Getting the message on critical information summaries | ACMA


24 September, 2014 10:20 AM


Getting the message on critical information summaries

By Editor

While many consumers find critical information summaries (CIS) useful, others have not ever seen one, according to past ACMA research.

Because this information is so important, we decided to look at what seven mid-sized telco providers are doing to make their summaries accessible to customers, including during telephone sales. We teamed this with an assessment of whether telcos are adequately training their staff about providing the summaries.

Targeting telcos that had generated point-of-sale-related complaints to the Telecommunications Industry Ombudsman (TIO), we found that each of the seven providers we assessed complied with these Telecommunications Consumer Protections (TCP) Code rules. We also asked the providers for information about how they trained their staff to understand consumer needs and advise consumers of their offers.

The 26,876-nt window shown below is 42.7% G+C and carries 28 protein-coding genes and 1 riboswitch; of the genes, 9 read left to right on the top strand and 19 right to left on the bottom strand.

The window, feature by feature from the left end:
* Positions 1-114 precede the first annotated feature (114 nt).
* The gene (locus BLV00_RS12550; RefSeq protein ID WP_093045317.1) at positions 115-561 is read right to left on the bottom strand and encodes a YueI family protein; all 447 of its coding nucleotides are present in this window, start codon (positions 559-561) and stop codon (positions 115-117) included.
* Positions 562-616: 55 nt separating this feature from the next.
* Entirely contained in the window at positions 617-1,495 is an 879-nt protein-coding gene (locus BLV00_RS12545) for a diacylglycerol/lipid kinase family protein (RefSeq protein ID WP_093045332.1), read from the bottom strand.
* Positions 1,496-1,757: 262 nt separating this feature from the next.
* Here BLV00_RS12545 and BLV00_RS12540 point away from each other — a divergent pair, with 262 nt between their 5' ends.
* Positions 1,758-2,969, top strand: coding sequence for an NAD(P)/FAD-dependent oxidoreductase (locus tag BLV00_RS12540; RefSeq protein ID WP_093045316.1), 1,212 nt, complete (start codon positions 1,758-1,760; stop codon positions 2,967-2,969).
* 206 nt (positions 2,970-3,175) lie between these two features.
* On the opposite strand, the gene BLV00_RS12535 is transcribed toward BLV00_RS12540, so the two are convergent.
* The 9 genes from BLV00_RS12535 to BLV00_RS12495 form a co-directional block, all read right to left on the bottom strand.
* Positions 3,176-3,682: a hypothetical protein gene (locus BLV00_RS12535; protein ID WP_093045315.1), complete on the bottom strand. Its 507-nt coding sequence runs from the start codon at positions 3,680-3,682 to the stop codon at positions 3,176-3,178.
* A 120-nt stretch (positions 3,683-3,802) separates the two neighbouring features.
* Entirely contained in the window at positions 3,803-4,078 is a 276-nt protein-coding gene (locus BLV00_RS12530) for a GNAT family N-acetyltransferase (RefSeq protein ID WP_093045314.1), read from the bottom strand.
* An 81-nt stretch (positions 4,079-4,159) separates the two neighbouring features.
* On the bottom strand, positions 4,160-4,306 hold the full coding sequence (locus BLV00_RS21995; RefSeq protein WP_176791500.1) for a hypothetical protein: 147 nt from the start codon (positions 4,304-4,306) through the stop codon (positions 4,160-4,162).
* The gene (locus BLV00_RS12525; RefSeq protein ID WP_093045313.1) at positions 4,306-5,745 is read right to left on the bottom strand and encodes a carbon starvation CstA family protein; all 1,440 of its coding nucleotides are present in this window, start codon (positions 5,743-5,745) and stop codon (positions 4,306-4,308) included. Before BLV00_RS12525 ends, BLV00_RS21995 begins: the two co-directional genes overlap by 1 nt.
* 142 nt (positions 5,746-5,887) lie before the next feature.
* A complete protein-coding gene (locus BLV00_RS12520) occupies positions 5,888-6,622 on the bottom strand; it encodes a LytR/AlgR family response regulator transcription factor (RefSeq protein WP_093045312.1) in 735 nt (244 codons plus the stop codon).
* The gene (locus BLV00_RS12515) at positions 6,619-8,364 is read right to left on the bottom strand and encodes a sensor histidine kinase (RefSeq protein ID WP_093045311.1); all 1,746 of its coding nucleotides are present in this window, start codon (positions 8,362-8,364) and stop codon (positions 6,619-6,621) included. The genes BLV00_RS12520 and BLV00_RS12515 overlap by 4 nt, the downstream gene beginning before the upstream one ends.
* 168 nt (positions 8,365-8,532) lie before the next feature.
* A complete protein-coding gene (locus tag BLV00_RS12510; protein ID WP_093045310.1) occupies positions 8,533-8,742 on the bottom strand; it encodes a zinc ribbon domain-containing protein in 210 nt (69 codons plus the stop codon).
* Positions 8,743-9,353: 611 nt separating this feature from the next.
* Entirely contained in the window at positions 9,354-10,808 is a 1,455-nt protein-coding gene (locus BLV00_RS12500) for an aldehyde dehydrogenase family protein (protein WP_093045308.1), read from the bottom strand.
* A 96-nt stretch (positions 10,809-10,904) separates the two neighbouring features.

Overall, we’re satisfied that the providers audited are taking their obligations about CIS awareness seriously—this is contributing to more consumers being aware of the particulars of the telco services they’re signing up to and is part of the reason for the reduction in consumer complaints to the TIO. We’re also satisfied that providers are adequately training staff about CIS so they can properly explain the particulars of the relevant plans to consumers.

The TCP Code requires telco providers to make CIS available to consumers before they enter into a telco agreement. CIS are designed to give consumers key information about the plan they are considering. This includes information about:

  • pricing
  • contract length
  • termination fee
  • any exclusions
  • key contact points in case something goes wrong

The CIS obligations are:

  • When a provider offers an unsolicited consumer agreement by telephone, a summary of the offer must be sent to the consumer, along with the service agreement and cancellation notice.
  • When a provider offers a solicited consumer agreement by telephone and the consumer agrees to opt out of his or her right to receive the summary of offer before purchase, a copy of the summary of offer must be sent to the consumer within five business days of the sale.